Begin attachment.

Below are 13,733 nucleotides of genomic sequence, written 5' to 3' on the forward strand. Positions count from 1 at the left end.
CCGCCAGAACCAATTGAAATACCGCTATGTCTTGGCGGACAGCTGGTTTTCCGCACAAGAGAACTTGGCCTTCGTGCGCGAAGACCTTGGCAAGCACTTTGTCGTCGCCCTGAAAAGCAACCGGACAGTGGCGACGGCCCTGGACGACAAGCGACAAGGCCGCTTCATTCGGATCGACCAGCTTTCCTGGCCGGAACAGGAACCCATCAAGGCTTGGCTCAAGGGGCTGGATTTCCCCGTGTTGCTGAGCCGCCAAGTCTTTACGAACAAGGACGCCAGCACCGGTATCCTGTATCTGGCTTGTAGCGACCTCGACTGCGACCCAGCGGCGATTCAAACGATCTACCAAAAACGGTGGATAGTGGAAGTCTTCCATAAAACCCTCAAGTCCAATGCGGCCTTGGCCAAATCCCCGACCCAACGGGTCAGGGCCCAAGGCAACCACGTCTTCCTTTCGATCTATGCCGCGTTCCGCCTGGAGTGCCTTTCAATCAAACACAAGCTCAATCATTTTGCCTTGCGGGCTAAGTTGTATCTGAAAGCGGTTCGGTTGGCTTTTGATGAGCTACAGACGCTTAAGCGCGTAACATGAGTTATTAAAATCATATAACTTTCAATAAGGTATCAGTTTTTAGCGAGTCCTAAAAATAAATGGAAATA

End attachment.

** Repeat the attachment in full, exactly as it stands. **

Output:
Below are 13,733 nucleotides of genomic sequence, written 5' to 3' on the forward strand. Positions count from 1 at the left end.
CCGCCAGAACCAATTGAAATACCGCTATGTCTTGGCGGACAGCTGGTTTTCCGCACAAGAGAACTTGGCCTTCGTGCGCGAAGACCTTGGCAAGCACTTTGTCGTCGCCCTGAAAAGCAACCGGACAGTGGCGACGGCCCTGGACGACAAGCGACAAGGCCGCTTCATTCGGATCGACCAGCTTTCCTGGCCGGAACAGGAACCCATCAAGGCTTGGCTCAAGGGGCTGGATTTCCCCGTGTTGCTGAGCCGCCAAGTCTTTACGAACAAGGACGCCAGCACCGGTATCCTGTATCTGGCTTGTAGCGACCTCGACTGCGACCCAGCGGCGATTCAAACGATCTACCAAAAACGGTGGATAGTGGAAGTCTTCCATAAAACCCTCAAGTCCAATGCGGCCTTGGCCAAATCCCCGACCCAACGGGTCAGGGCCCAAGGCAACCACGTCTTCCTTTCGATCTATGCCGCGTTCCGCCTGGAGTGCCTTTCAATCAAACACAAGCTCAATCATTTTGCCTTGCGGGCTAAGTTGTATCTGAAAGCGGTTCGGTTGGCTTTTGATGAGCTACAGACGCTTAAGCGCGTAACATGAGTTATTAAAATCATATAACTTTCAATAAGGTATCAGTTTTTAGCGAGTCCTAAAAATAAATGGAAATA